Paroxysmal tachycardis of uncertain nature. That’s a long day at the office.
Well, I got a fine how-do-you-do yesterday morning at the gym. I work out with a heart rate monitor, because knowledge is power after all. And last month I had a sub max test so I know where my ticker’s supposed to be humming along at. So yesterday I did my cardio workout like usual. It’s a graduated thing that starts at level say 5 then moves to 6 after two minutes then 7 after a minute then 8 for a minute, then 9 for a minute then 10 for a minute, (10 is supposed to equal your maximum effort) then backs off to 6 and starts the upward climb again. Four cycles equals 20 minutes and there’s your cardio workout. Except yesterday, my body had something else in mind. So I finished the cardio went over to do some ab work, which I had been a little remiss about. Did my reps and stood up and thought “Wow, I’m dizzy”. Really dizzy. And my heart seems to be doing the rumba. So I walked over to a cardio machine so I could get a reading. (you can wear the watch or just stand next to one of those machines and it’ll pick it up). The thing said 194. WTF said the kangaroo. So I went in the locker room and sat down but it wasn’t backing off at all. (because sitting in an empty locker room was soooo much smarter than staying on the gym floor where someone could see me drop). It wasn’t slowing down at all, so I got my stuff and went down to the front desk where my golfing buddy Ron works. I told him what was going on and he says “I really need to take that CPR class”. Yeah, maybe. So I walk over to a machine and check again, 188. I sit there for about 10 minutes, but I’m not catching a break. Maybe a shower will help. So I drive home. (OK, I’ve gotten in enough trouble for that boneheaded move, so leave me alone about that). There I get the monitor’s watch, and I’ve calmed down to 177, but it’s been 20 minutes now. I decide that I’m giving this 30 minutes and then I’m going to Emergency. So I do the exact right thing and pour another cup of coffee and sit down to watch a Tivo’ed Law and Order to see if just sitting and relaxing will calm it down. Then, just as strangly as it started, it went away. By then I had already used that day’s beats up and I was exhausted, and I’ve got this monster deal I’m working on, so I went to work. All day I had spurts of high revs, followed by dizziness and some confusion. More than the usual confusion. A long day at the office. Finally I decide I really need to get this looked at. What if I wake up dead…right? So I ask around for a recommendation for a Cardiologist who would understand that I’m a competitive weightlifter and just writing a script and patting me on my head and sending me away wasn’t going to cut it. I get two great recommendations and in neither case can I get through the labyrinth of their voice mail systems to speak to a real person. And no call back. No wonder each thoughtful message tells your to hang up and dial 911 if this is an emergency…because we sure as hell aren’t going to talk to you. I’m taking a class on Tuesday nights and last night was the first quiz. Now blowing off the quiz because you went to the ER just isn’t going to fly, so I went to the class, took the quiz and then took myself to the ER.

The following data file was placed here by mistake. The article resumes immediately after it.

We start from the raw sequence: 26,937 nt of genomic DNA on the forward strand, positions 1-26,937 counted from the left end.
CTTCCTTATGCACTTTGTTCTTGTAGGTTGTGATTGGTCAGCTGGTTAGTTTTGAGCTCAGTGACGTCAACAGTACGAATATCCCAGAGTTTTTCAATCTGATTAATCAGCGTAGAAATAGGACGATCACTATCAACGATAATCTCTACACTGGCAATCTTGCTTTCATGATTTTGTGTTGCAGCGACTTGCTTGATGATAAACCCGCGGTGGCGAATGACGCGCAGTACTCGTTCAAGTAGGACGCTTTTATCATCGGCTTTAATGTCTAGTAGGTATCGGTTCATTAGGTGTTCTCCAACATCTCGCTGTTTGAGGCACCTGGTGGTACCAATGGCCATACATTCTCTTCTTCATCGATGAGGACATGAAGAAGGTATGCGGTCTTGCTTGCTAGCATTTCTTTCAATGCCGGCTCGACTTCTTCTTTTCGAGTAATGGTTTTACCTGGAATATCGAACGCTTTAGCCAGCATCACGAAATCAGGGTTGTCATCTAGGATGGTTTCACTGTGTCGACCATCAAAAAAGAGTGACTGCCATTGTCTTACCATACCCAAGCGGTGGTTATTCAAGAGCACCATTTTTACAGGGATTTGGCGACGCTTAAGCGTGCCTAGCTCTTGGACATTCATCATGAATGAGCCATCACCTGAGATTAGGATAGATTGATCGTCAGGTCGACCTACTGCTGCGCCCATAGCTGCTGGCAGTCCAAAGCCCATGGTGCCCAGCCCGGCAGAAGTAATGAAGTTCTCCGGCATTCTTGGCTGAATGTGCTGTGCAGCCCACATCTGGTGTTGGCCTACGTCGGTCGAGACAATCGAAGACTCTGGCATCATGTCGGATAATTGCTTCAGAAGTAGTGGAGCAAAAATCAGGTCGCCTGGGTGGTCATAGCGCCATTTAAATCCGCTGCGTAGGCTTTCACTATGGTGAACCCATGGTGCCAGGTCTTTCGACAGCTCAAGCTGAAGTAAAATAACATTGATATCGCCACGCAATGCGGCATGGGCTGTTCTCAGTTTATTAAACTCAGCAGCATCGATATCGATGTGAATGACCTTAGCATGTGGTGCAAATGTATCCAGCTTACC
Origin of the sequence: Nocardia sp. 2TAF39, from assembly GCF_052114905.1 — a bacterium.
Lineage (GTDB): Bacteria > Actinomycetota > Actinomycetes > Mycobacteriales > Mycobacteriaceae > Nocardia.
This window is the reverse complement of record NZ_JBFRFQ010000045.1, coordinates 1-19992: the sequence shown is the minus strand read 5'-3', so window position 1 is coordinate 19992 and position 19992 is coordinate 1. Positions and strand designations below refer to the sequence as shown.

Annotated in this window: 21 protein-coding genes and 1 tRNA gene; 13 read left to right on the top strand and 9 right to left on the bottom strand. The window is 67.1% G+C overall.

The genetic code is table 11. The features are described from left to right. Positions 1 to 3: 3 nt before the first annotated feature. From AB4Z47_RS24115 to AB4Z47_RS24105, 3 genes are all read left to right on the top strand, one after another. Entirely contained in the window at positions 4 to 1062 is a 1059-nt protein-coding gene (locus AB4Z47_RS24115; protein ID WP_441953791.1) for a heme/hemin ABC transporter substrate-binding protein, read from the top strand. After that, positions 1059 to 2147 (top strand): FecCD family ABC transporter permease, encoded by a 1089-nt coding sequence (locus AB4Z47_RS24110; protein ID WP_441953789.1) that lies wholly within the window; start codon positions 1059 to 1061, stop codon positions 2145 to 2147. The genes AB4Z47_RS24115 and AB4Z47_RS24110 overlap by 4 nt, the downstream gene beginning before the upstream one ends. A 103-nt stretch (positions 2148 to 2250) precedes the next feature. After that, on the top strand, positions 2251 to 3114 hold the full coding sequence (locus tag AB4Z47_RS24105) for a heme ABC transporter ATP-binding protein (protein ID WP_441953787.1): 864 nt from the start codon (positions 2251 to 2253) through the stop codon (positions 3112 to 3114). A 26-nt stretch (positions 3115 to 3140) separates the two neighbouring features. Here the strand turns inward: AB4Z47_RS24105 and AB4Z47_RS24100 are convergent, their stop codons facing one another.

Mt. Diablo Medical Center is now the Concord campus of John Muir. The changes are palpable. It feels like you’re at John Muir in Walnut Creek. I walked in around 7:10 and was called in around 7:15 and in a bed by 7:15 hooked up to every machine in the whole world. AND I was back out of there by 9:30 with walking papers, a diagnosis and the feeling that the Doctor (Doctor Stuart Shikora, a great guy) actually understood what was going on and gave a damn. He checked everything for an injury to the muscle itself and there was none. I’ve had this problem before but it was twelve or thirteen years ago and cardio life is different at 36 than it is at 49. He said I have a beautiful EKG. How sexy is that? The guy who was waiting on the guy in the next bed (I think he’s a serial ER buddy) said my oxygen levels looked good too. I know my bp is sterling. And of course my heart saved the rumba for another day. Here’s the sad news: No caffeine or strenuous exercise until cleared by a Cardiologist. I’m not happy about that. Hopefully one of them will call me back today.
I can’t remember the last experience with our health care system that went this well. Once discharged I had to go to room 14 where I was certain I would be strong armed for every last nickel in my wallet. Nope. No co pay for you, have a nice evening. Do you need to make a copy of my card? No, you’re covered, do you need me to call someone for you? Uh, no, thanks. So props all around for John Muir Concord and Dr. Shikora and all of the great nurses in the ER last night. Y’all were cool.
As I was driving home, I thought about how curious it was that this occurred on the same day that I saw the article about Walter Reed. I thought “is it really that hard to treat the soldiers who are defending this country the same way I was just treated?” It shouldn’t be.